In favor are software, health care, logistics, construction, home services and online businesses. Out of favor are energy, hospitality, fitness centers, restaurants, leisure, and brick-and-mortar retail.

But it’s not just a matter of choosing sectors to target, industry participants and observers said. Unprecedented unknowns remain.

There are limits to due diligence site visits and getting to know target management remotely. And there’s uncertainty about the metric for pricing deals. In addition, securing loans is problematic.

“Traditional middle-market debt financing for M&A does not exist now,” Lanin said. “It’s nearly impossible to obtain. PE funds that have enough dry powder to write an equity check that is much larger than they would have written in a debt acquisition are able to do deals.”

Smaller acquisitions

Most affordable are smaller company acquisitions to “bolt on” to existing larger company, or “platform,” holdings, said attorney Tom Waldman, of Century City-based law firm Stradling Yocca Carlson & Rauth, whose clients include PE funds at Gores Group, Gallant Capital Partners, Pacific Growth Investors and Pacific Avenue Capital Partners.

Those smaller purchases are the safest, according to Apfelberg. “You do an add-on and it doesn’t work, you’re okay,” he said. “If you do a platform and it doesn’t work, you have some explaining to do.”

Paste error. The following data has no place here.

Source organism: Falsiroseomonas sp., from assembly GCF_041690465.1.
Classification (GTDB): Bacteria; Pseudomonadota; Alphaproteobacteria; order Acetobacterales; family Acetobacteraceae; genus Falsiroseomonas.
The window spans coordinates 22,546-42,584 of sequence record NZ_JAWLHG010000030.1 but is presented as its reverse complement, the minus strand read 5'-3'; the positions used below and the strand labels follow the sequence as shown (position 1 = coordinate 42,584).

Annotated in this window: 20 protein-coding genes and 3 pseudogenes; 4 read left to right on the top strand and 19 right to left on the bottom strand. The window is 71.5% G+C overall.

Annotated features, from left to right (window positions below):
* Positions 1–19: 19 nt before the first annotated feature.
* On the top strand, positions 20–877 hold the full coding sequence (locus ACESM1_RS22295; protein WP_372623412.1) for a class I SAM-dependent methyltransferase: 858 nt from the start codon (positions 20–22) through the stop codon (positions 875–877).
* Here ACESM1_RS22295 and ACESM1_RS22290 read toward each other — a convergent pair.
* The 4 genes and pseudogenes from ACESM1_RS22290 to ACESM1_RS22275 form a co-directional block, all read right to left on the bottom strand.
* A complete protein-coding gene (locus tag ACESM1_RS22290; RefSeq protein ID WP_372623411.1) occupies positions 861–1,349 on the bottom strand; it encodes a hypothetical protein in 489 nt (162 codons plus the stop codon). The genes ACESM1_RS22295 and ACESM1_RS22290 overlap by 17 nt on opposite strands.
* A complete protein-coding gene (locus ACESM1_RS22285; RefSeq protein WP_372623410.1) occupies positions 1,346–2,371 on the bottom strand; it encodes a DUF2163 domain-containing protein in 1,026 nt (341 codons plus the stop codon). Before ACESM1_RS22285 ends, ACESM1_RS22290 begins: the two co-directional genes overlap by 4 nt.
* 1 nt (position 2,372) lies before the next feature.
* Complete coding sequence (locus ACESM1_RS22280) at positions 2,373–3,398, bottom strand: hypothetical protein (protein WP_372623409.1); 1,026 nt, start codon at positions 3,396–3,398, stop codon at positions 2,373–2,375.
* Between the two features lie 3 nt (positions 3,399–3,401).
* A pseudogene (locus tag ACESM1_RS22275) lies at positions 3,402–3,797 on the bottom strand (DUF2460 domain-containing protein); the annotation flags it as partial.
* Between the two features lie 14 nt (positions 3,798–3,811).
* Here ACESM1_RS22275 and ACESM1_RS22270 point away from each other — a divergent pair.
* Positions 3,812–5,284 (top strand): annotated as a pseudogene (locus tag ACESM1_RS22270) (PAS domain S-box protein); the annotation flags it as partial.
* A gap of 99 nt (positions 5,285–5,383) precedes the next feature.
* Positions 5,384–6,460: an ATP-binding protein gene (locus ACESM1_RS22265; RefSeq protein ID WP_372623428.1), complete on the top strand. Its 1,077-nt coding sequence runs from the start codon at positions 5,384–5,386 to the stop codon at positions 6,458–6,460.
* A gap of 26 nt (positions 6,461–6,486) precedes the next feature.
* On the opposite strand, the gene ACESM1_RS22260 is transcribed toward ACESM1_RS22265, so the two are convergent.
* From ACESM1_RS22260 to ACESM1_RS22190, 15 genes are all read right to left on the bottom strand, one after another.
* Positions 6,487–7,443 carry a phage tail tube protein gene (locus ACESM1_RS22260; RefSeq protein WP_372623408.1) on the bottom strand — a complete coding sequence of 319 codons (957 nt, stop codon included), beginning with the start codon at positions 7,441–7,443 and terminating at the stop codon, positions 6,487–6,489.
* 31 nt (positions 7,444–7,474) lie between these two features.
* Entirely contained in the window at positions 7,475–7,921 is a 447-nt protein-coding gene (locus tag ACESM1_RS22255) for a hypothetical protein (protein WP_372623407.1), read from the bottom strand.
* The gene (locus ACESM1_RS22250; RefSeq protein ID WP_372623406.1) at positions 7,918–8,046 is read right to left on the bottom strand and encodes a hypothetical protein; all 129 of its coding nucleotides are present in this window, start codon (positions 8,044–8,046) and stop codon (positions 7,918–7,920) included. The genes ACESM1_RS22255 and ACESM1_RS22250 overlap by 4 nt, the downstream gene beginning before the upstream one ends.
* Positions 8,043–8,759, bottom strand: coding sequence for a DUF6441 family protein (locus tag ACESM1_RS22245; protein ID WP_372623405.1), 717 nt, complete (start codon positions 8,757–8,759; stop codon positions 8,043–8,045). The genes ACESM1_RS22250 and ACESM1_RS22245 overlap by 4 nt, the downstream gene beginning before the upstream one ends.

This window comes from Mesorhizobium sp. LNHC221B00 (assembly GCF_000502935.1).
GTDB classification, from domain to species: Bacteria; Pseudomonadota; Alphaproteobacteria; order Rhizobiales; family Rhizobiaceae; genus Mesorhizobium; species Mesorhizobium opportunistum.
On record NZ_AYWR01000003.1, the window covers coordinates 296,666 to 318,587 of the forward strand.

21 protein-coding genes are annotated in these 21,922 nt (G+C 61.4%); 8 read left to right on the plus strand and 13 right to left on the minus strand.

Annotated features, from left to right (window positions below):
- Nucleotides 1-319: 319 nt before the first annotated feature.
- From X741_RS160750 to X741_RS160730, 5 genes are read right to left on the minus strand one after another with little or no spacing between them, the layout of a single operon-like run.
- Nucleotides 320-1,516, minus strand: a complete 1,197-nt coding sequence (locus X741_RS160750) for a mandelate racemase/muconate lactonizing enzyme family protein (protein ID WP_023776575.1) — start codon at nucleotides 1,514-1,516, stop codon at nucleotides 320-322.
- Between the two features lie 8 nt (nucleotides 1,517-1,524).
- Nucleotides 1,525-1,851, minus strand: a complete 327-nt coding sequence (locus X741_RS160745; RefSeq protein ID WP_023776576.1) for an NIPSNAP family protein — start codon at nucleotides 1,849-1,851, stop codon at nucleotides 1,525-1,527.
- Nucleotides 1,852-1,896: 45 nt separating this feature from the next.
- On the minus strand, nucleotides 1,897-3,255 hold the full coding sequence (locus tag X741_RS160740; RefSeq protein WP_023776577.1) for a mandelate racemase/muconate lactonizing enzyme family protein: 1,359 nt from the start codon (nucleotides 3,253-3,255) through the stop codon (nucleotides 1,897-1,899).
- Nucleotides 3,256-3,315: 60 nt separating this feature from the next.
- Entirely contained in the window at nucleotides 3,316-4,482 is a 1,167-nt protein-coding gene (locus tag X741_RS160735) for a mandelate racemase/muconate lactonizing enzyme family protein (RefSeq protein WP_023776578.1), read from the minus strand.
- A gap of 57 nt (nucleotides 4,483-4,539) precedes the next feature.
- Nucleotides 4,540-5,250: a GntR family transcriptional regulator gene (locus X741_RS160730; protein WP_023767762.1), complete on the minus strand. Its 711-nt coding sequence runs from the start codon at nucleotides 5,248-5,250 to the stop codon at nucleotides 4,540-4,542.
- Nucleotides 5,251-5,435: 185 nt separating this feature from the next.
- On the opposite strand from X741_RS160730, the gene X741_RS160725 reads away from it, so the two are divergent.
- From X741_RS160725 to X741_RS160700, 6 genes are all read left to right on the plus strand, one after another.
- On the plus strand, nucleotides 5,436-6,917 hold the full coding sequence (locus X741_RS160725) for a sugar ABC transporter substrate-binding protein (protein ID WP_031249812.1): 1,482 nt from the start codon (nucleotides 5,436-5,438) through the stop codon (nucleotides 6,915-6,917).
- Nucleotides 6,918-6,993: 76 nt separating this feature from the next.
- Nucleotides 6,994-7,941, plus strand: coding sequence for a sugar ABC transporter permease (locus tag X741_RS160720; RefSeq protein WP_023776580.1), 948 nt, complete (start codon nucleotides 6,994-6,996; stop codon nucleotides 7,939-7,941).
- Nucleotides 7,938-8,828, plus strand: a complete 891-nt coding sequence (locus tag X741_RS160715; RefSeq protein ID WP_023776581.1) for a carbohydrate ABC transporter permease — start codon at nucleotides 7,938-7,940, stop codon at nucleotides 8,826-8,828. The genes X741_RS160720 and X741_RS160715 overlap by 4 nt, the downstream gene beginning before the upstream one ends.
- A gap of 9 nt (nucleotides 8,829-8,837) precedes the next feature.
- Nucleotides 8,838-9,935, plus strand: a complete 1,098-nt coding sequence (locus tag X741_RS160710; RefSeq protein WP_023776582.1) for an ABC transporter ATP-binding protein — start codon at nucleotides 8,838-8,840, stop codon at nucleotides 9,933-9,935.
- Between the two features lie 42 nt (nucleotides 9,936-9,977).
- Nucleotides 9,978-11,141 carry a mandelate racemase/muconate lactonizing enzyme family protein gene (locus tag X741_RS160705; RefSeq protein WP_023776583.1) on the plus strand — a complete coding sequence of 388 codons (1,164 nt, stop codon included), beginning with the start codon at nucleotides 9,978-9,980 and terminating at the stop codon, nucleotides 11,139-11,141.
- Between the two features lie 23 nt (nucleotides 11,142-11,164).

Some buyout managers are directing their idle PE funds into so-called PIPEs, or private investment in public equity, by acquiring shares of newly issued stock below market value directly from the company.

This kind of transaction can be done quickly from known management without due diligence. For example, Atlanta-based Roark Capital Group in April made a $200 million convertible preferred investment in Calabasas-based Cheesecake Factory Inc.

On the upside, the industry learned from the Great Recession in 2007-2009 to limit leverage by investing more equity in buyouts, which now gives them more flexibility, Deutschman said.

Managers may also be in a position of some strength in negotiating with banks that have shrunk their workout groups and have no desire to take the keys of portfolio businesses, Meyer said.

Fund managers with Great Recession experience may have an edge over competitors, industry veterans say.

“I think a lot of those folks will have a leg up, have a playbook that can, at least in part, be revived,” Lanin said. “The younger ones will have a tougher time.”

Added Deutschman, “When everything is going up in value, it’s harder to discern who the really good people are. The PE funds who do their homework have unique insights, intellectual capability and strategic judgment will be the ultimate winners … not just the ones that can write the biggest check.”